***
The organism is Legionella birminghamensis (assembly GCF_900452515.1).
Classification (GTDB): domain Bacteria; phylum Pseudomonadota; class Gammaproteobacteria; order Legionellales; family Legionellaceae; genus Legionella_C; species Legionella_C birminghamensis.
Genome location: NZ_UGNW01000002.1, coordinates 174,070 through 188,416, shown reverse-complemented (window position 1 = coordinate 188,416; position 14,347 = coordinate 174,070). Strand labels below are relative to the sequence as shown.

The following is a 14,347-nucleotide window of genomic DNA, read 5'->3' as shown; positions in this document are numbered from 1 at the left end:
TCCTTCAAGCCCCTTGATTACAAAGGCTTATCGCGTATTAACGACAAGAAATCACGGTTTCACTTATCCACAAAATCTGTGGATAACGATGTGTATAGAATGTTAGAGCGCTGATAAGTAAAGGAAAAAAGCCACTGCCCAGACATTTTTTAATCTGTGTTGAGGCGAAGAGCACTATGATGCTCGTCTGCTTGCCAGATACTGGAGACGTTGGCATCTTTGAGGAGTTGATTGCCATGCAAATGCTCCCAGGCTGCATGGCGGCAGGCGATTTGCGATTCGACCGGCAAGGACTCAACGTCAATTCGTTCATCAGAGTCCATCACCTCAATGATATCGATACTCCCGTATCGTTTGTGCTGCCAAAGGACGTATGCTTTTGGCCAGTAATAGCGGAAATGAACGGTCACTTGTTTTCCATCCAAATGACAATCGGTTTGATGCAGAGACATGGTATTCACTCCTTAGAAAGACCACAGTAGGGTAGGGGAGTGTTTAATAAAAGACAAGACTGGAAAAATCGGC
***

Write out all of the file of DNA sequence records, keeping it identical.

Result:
The organism is Legionella birminghamensis (assembly GCF_900452515.1).
Classification (GTDB): domain Bacteria; phylum Pseudomonadota; class Gammaproteobacteria; order Legionellales; family Legionellaceae; genus Legionella_C; species Legionella_C birminghamensis.
Genome location: NZ_UGNW01000002.1, coordinates 174,070 through 188,416, shown reverse-complemented (window position 1 = coordinate 188,416; position 14,347 = coordinate 174,070). Strand labels below are relative to the sequence as shown.

The following is a 14,347-nucleotide window of genomic DNA, read 5'->3' as shown; positions in this document are numbered from 1 at the left end:
TCCTTCAAGCCCCTTGATTACAAAGGCTTATCGCGTATTAACGACAAGAAATCACGGTTTCACTTATCCACAAAATCTGTGGATAACGATGTGTATAGAATGTTAGAGCGCTGATAAGTAAAGGAAAAAAGCCACTGCCCAGACATTTTTTAATCTGTGTTGAGGCGAAGAGCACTATGATGCTCGTCTGCTTGCCAGATACTGGAGACGTTGGCATCTTTGAGGAGTTGATTGCCATGCAAATGCTCCCAGGCTGCATGGCGGCAGGCGATTTGCGATTCGACCGGCAAGGACTCAACGTCAATTCGTTCATCAGAGTCCATCACCTCAATGATATCGATACTCCCGTATCGTTTGTGCTGCCAAAGGACGTATGCTTTTGGCCAGTAATAGCGGAAATGAACGGTCACTTGTTTTCCATCCAAATGACAATCGGTTTGATGCAGAGACATGGTATTCACTCCTTAGAAAGACCACAGTAGGGTAGGGGAGTGTTTAATAAAAGACAAGACTGGAAAAATCGGC